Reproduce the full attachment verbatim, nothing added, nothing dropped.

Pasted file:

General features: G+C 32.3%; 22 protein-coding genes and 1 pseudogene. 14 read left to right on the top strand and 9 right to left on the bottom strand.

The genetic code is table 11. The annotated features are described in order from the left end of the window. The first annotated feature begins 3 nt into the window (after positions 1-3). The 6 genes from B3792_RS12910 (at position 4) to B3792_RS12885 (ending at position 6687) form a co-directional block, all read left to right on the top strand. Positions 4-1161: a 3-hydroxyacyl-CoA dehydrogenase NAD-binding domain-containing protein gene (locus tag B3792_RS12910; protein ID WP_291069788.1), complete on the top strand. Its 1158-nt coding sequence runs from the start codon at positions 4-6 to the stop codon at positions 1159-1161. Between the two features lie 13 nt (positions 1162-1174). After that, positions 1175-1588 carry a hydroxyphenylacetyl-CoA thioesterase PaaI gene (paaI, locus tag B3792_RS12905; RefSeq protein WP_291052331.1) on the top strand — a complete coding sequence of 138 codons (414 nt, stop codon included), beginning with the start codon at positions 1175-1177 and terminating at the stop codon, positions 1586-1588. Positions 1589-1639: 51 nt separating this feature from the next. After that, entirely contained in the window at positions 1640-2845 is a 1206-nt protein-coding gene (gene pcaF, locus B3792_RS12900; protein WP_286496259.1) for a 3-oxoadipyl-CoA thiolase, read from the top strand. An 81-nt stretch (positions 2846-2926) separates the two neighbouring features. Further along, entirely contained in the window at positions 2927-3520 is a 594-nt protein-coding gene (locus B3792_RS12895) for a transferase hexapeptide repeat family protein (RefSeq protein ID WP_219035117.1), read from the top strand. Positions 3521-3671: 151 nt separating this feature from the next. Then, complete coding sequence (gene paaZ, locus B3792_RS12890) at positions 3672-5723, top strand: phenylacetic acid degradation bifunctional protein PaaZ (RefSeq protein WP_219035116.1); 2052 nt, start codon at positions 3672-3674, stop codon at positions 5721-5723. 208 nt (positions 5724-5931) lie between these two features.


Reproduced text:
General features: G+C 32.3%; 22 protein-coding genes and 1 pseudogene. 14 read left to right on the top strand and 9 right to left on the bottom strand.

The genetic code is table 11. The annotated features are described in order from the left end of the window. The first annotated feature begins 3 nt into the window (after positions 1-3). The 6 genes from B3792_RS12910 (at position 4) to B3792_RS12885 (ending at position 6687) form a co-directional block, all read left to right on the top strand. Positions 4-1161: a 3-hydroxyacyl-CoA dehydrogenase NAD-binding domain-containing protein gene (locus tag B3792_RS12910; protein ID WP_291069788.1), complete on the top strand. Its 1158-nt coding sequence runs from the start codon at positions 4-6 to the stop codon at positions 1159-1161. Between the two features lie 13 nt (positions 1162-1174). After that, positions 1175-1588 carry a hydroxyphenylacetyl-CoA thioesterase PaaI gene (paaI, locus tag B3792_RS12905; RefSeq protein WP_291052331.1) on the top strand — a complete coding sequence of 138 codons (414 nt, stop codon included), beginning with the start codon at positions 1175-1177 and terminating at the stop codon, positions 1586-1588. Positions 1589-1639: 51 nt separating this feature from the next. After that, entirely contained in the window at positions 1640-2845 is a 1206-nt protein-coding gene (gene pcaF, locus B3792_RS12900; protein WP_286496259.1) for a 3-oxoadipyl-CoA thiolase, read from the top strand. An 81-nt stretch (positions 2846-2926) separates the two neighbouring features. Further along, entirely contained in the window at positions 2927-3520 is a 594-nt protein-coding gene (locus B3792_RS12895) for a transferase hexapeptide repeat family protein (RefSeq protein ID WP_219035117.1), read from the top strand. Positions 3521-3671: 151 nt separating this feature from the next. Then, complete coding sequence (gene paaZ, locus B3792_RS12890) at positions 3672-5723, top strand: phenylacetic acid degradation bifunctional protein PaaZ (RefSeq protein WP_219035116.1); 2052 nt, start codon at positions 3672-3674, stop codon at positions 5721-5723. 208 nt (positions 5724-5931) lie between these two features.